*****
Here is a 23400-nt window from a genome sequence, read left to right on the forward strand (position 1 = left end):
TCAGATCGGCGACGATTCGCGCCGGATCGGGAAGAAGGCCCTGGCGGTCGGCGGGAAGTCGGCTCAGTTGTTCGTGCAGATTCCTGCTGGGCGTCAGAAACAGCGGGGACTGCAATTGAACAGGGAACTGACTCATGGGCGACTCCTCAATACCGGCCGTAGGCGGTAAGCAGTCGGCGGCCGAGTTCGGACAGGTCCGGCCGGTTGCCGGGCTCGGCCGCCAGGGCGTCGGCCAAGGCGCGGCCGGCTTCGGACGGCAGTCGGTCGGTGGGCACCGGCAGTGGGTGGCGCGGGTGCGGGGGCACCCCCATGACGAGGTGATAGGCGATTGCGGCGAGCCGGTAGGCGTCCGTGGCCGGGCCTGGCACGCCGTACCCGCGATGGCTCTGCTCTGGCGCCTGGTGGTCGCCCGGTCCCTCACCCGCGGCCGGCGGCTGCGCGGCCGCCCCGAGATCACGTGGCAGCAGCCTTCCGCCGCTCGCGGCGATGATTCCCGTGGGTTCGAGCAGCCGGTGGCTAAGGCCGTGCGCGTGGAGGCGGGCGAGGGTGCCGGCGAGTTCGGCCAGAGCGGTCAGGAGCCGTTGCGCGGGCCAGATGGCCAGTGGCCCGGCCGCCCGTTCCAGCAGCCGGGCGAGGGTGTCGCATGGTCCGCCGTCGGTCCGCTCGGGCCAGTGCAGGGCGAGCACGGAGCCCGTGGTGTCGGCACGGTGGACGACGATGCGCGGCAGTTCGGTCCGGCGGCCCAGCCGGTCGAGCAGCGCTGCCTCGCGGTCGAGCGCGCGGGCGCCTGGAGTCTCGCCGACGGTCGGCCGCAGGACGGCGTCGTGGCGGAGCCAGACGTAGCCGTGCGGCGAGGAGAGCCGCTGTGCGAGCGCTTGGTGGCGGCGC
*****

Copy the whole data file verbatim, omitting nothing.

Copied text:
Here is a 23400-nt window from a genome sequence, read left to right on the forward strand (position 1 = left end):
TCAGATCGGCGACGATTCGCGCCGGATCGGGAAGAAGGCCCTGGCGGTCGGCGGGAAGTCGGCTCAGTTGTTCGTGCAGATTCCTGCTGGGCGTCAGAAACAGCGGGGACTGCAATTGAACAGGGAACTGACTCATGGGCGACTCCTCAATACCGGCCGTAGGCGGTAAGCAGTCGGCGGCCGAGTTCGGACAGGTCCGGCCGGTTGCCGGGCTCGGCCGCCAGGGCGTCGGCCAAGGCGCGGCCGGCTTCGGACGGCAGTCGGTCGGTGGGCACCGGCAGTGGGTGGCGCGGGTGCGGGGGCACCCCCATGACGAGGTGATAGGCGATTGCGGCGAGCCGGTAGGCGTCCGTGGCCGGGCCTGGCACGCCGTACCCGCGATGGCTCTGCTCTGGCGCCTGGTGGTCGCCCGGTCCCTCACCCGCGGCCGGCGGCTGCGCGGCCGCCCCGAGATCACGTGGCAGCAGCCTTCCGCCGCTCGCGGCGATGATTCCCGTGGGTTCGAGCAGCCGGTGGCTAAGGCCGTGCGCGTGGAGGCGGGCGAGGGTGCCGGCGAGTTCGGCCAGAGCGGTCAGGAGCCGTTGCGCGGGCCAGATGGCCAGTGGCCCGGCCGCCCGTTCCAGCAGCCGGGCGAGGGTGTCGCATGGTCCGCCGTCGGTCCGCTCGGGCCAGTGCAGGGCGAGCACGGAGCCCGTGGTGTCGGCACGGTGGACGACGATGCGCGGCAGTTCGGTCCGGCGGCCCAGCCGGTCGAGCAGCGCTGCCTCGCGGTCGAGCGCGCGGGCGCCTGGAGTCTCGCCGACGGTCGGCCGCAGGACGGCGTCGTGGCGGAGCCAGACGTAGCCGTGCGGCGAGGAGAGCCGCTGTGCGAGCGCTTGGTGGCGGCGC